• During said fight against the Starkiller Base, Finn has claimed he knows how to disable its shields. Once inside, he confesses to Han Solo that he doesn’t, he just wanted to go there to rescue Rey. But rather than being upset because Finn’s lie will very likely lead to the death of all the rebels, including Leia, Han cheers him on. This is in character for him in this film, though—he generally behaves as though he knows he’s a main character and cannot die. Possibly this is intentional, to make his death come as a surprise, but it’s still very annoying until then, and that’s near the end.
  • Finn and Rey are both able to lightsaber with Kylo Ren and not lose immediately. This is particularly improbable in Finn’s case, since Ren earlier in the film demonstrated the ability to use the Force to immobilize an opponent who can’t use the Force in defense. But Rey is completely untrained in the Force and in lightsabering, so it makes no sense that she should be able to hold her own either.

So, didn’t I like the film? Yes, I did. It was good enough to survive all of the above and still be enjoyable. And compared to the previous films, it’s miles ahead in gender equality. It’s just quite visibly still not all the way there yet.


Once upon a time, I had no children.

Then I had one. I’d known all along that children take more time and are more work than you’d expect, and just so: It was more work and took more time than I had expected. Think of it as constantly holding a ball: it’s surprisingly difficult to get anything done with just one hand free.

Then I had two. This time, I wasn’t expecting to be surprised; I was, after all, already a parent, and already knew how much time and work goes into taking care of a child. The lesson I should have learned, however, was that it’s more work and takes more time than you expect. With two balls to hold, just arranging for one hand to be free is a major undertaking.

And then I had three. I can spot a trend when smacked in the head with one, so I fully expected to be surprised by how much time it would take, and how much work it’d be, to have three children. And I was. One ball, you can hold and have one hand free. Two balls, you can hold safely, one in each hand. Three balls, you have to juggle.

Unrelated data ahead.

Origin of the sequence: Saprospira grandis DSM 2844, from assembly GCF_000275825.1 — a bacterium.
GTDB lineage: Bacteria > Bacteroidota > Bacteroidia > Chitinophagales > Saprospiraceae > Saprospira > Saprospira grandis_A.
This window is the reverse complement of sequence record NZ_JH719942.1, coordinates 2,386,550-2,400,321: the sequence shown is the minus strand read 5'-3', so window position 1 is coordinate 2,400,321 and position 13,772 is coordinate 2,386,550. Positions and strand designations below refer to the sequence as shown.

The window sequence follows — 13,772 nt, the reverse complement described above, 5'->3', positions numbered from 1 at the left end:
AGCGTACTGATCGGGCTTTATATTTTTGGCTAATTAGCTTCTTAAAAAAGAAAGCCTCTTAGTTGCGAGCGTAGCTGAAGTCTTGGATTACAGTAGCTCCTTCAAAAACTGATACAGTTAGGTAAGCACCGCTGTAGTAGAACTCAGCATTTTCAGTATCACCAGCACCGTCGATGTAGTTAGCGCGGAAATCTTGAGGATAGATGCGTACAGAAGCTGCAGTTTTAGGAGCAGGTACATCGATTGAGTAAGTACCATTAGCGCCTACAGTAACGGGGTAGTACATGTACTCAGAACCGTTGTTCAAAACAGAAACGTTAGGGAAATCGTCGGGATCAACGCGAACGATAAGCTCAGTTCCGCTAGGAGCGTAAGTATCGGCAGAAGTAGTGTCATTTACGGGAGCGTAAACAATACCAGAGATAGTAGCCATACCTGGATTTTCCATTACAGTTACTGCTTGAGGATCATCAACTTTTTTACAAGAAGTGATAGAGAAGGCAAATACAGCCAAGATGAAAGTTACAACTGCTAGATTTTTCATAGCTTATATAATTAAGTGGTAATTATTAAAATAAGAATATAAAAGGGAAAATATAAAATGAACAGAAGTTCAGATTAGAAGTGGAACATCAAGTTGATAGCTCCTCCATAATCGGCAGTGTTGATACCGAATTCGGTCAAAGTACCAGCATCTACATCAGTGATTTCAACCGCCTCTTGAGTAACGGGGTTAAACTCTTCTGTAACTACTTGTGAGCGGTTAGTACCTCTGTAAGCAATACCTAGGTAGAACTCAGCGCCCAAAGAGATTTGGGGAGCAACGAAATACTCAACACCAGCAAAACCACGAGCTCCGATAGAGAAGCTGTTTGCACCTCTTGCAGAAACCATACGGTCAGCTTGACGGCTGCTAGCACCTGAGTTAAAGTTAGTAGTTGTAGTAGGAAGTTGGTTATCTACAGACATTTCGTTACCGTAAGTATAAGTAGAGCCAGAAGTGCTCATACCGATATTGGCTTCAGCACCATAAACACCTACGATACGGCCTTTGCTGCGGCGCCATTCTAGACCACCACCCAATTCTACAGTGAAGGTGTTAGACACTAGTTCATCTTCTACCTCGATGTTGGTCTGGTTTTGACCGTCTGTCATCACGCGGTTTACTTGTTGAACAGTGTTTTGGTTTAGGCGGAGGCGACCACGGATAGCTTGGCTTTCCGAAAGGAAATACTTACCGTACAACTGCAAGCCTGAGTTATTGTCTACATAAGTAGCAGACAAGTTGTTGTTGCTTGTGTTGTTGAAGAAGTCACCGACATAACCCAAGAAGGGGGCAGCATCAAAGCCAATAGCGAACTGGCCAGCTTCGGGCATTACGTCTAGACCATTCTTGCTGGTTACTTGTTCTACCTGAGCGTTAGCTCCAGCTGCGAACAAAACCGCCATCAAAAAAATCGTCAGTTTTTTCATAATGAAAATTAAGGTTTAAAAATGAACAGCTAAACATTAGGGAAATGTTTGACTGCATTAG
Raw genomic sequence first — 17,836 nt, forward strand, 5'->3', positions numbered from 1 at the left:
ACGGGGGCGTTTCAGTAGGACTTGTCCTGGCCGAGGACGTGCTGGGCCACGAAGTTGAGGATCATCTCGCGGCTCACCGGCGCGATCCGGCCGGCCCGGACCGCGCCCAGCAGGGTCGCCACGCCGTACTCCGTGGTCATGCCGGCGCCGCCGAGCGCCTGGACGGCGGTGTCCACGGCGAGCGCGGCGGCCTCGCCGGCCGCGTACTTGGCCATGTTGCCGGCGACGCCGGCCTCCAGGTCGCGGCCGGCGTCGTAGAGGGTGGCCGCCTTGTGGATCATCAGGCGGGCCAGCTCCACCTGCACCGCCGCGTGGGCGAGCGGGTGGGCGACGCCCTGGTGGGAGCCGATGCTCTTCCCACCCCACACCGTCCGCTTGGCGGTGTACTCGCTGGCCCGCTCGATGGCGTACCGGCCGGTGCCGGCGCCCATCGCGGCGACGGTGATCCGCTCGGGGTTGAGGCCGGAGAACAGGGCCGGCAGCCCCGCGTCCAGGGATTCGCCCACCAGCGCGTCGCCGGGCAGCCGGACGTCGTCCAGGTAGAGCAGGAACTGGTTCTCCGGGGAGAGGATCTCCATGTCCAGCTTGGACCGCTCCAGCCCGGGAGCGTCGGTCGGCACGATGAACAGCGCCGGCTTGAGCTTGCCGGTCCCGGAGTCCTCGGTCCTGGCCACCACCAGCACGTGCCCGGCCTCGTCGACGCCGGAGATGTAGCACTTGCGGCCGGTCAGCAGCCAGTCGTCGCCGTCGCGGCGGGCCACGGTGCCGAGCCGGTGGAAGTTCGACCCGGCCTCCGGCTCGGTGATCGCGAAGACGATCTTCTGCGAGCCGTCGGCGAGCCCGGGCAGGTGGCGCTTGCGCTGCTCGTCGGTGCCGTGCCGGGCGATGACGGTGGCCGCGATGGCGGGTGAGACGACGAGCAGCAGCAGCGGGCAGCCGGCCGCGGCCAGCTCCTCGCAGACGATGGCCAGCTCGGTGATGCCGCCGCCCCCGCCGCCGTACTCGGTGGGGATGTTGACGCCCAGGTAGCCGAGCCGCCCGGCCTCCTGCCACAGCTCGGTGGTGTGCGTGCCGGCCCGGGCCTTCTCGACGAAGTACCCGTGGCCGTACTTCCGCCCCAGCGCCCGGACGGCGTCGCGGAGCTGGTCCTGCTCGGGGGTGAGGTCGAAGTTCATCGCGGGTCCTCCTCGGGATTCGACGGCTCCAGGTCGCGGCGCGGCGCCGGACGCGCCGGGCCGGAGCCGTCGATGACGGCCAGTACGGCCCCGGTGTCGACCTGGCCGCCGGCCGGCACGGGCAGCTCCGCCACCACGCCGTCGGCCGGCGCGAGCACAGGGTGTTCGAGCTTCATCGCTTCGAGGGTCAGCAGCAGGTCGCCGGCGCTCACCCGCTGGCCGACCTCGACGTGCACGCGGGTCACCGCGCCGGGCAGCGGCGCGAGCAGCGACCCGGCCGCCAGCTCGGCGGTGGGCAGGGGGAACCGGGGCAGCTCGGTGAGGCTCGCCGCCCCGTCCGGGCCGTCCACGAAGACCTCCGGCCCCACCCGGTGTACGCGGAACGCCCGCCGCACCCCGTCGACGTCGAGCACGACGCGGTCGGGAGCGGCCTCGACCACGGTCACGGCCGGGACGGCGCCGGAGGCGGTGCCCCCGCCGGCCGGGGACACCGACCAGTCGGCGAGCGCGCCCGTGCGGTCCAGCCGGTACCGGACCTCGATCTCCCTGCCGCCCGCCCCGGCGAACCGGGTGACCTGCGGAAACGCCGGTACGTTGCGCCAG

But they’re such lovely little balls. Round and brightly colored, flying and spinning.

And best of all, we’re two hands who juggle them together.

Goodreads: Useful after all

I recently realized that all I’d posted about Goodreads was that it wasn’t useful to me due to the lack of automatic recommendations and poor to-read list tools, so I thought it’d be fair to mention that I’ve been a heavy user of the site for the past several years. They have automatic recommendations now, and they’re good enough to be really useful. All the features I wanted are still not there, but I’ve learned to work around some of it and live with the rest.

It may not be a delight to use, but it saves me a ton of work finding and keeping track of what to read next.

Gnome thumbnailer for Canon .cr2 files

The default Ubuntu package for creating thumbnails for Canon .cr2 files (a.k.a. raw files) is gnome-raw-thumbnailer. It works well, but it’s slow unless you have a fast computer with a fast disk. I found this page, which describes how to create a thumbnailer based on ufraw-batch --embedded-image, which executes really quickly because it just reads the thumbnail image that’s already embedded in the .cr2 file. The recipe there didn't work for me out of the box, though; but when I replaced the mime type list with the one that gnome-raw-thumbnailer uses, it worked like a charm and was super fast!

For the record, the complete procedure is

  1. Install ufraw-batch.
  2. Create a text file called /usr/share/thumbnailers/raw.thumbnailer (I guess the “raw” part can be replaced with any name you like) with the following contents:
    [Thumbnailer Entry]
    Exec=ufraw-batch --silent --size %s --out-type=png --noexif --output=%o --overwrite --embedded-image %i

I Am Not A Serial Killer